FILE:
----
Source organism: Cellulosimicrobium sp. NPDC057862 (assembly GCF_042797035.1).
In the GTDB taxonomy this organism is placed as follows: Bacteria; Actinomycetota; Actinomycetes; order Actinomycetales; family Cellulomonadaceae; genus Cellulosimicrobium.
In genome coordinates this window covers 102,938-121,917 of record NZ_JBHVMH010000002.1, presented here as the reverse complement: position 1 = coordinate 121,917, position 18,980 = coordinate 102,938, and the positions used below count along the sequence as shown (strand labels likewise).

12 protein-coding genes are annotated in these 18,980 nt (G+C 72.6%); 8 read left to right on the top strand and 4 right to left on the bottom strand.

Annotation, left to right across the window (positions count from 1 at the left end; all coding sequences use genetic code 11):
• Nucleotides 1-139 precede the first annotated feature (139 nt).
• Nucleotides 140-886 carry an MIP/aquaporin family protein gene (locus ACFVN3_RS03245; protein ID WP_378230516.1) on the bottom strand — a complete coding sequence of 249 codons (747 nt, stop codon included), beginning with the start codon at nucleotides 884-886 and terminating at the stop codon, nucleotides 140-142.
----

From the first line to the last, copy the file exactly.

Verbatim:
Source organism: Cellulosimicrobium sp. NPDC057862 (assembly GCF_042797035.1).
In the GTDB taxonomy this organism is placed as follows: Bacteria; Actinomycetota; Actinomycetes; order Actinomycetales; family Cellulomonadaceae; genus Cellulosimicrobium.
In genome coordinates this window covers 102,938-121,917 of record NZ_JBHVMH010000002.1, presented here as the reverse complement: position 1 = coordinate 121,917, position 18,980 = coordinate 102,938, and the positions used below count along the sequence as shown (strand labels likewise).

12 protein-coding genes are annotated in these 18,980 nt (G+C 72.6%); 8 read left to right on the top strand and 4 right to left on the bottom strand.

Annotation, left to right across the window (positions count from 1 at the left end; all coding sequences use genetic code 11):
• Nucleotides 1-139 precede the first annotated feature (139 nt).
• Nucleotides 140-886 carry an MIP/aquaporin family protein gene (locus ACFVN3_RS03245; protein ID WP_378230516.1) on the bottom strand — a complete coding sequence of 249 codons (747 nt, stop codon included), beginning with the start codon at nucleotides 884-886 and terminating at the stop codon, nucleotides 140-142.